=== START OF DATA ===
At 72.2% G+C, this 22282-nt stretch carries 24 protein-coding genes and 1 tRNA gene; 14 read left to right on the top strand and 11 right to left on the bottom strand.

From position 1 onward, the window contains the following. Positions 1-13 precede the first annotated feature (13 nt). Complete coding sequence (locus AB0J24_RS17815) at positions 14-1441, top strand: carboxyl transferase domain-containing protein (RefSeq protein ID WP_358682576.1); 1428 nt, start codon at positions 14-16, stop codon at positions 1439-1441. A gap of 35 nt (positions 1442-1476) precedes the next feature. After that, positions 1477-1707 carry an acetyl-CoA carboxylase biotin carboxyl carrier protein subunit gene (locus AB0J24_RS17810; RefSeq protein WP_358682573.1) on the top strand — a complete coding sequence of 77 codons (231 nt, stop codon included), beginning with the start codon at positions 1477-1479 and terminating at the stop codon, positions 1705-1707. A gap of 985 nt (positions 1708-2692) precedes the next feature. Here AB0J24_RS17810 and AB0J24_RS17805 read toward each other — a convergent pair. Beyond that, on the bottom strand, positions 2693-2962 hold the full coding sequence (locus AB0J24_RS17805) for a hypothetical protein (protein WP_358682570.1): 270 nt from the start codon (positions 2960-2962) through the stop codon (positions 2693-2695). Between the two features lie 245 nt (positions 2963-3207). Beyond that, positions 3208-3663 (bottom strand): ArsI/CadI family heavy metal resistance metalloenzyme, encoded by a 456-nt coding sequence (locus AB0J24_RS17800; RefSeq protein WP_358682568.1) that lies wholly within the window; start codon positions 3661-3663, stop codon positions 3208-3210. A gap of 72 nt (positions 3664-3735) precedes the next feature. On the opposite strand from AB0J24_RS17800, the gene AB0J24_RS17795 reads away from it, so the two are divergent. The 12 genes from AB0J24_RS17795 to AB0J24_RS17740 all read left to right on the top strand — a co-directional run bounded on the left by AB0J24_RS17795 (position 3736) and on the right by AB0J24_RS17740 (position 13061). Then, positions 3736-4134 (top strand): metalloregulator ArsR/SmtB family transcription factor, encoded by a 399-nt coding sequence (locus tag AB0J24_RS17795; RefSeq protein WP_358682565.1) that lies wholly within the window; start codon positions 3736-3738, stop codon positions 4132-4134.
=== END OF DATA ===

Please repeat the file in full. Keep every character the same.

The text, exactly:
At 72.2% G+C, this 22282-nt stretch carries 24 protein-coding genes and 1 tRNA gene; 14 read left to right on the top strand and 11 right to left on the bottom strand.

From position 1 onward, the window contains the following. Positions 1-13 precede the first annotated feature (13 nt). Complete coding sequence (locus AB0J24_RS17815) at positions 14-1441, top strand: carboxyl transferase domain-containing protein (RefSeq protein ID WP_358682576.1); 1428 nt, start codon at positions 14-16, stop codon at positions 1439-1441. A gap of 35 nt (positions 1442-1476) precedes the next feature. After that, positions 1477-1707 carry an acetyl-CoA carboxylase biotin carboxyl carrier protein subunit gene (locus AB0J24_RS17810; RefSeq protein WP_358682573.1) on the top strand — a complete coding sequence of 77 codons (231 nt, stop codon included), beginning with the start codon at positions 1477-1479 and terminating at the stop codon, positions 1705-1707. A gap of 985 nt (positions 1708-2692) precedes the next feature. Here AB0J24_RS17810 and AB0J24_RS17805 read toward each other — a convergent pair. Beyond that, on the bottom strand, positions 2693-2962 hold the full coding sequence (locus AB0J24_RS17805) for a hypothetical protein (protein WP_358682570.1): 270 nt from the start codon (positions 2960-2962) through the stop codon (positions 2693-2695). Between the two features lie 245 nt (positions 2963-3207). Beyond that, positions 3208-3663 (bottom strand): ArsI/CadI family heavy metal resistance metalloenzyme, encoded by a 456-nt coding sequence (locus AB0J24_RS17800; RefSeq protein WP_358682568.1) that lies wholly within the window; start codon positions 3661-3663, stop codon positions 3208-3210. A gap of 72 nt (positions 3664-3735) precedes the next feature. On the opposite strand from AB0J24_RS17800, the gene AB0J24_RS17795 reads away from it, so the two are divergent. The 12 genes from AB0J24_RS17795 to AB0J24_RS17740 all read left to right on the top strand — a co-directional run bounded on the left by AB0J24_RS17795 (position 3736) and on the right by AB0J24_RS17740 (position 13061). Then, positions 3736-4134 (top strand): metalloregulator ArsR/SmtB family transcription factor, encoded by a 399-nt coding sequence (locus tag AB0J24_RS17795; RefSeq protein WP_358682565.1) that lies wholly within the window; start codon positions 3736-3738, stop codon positions 4132-4134.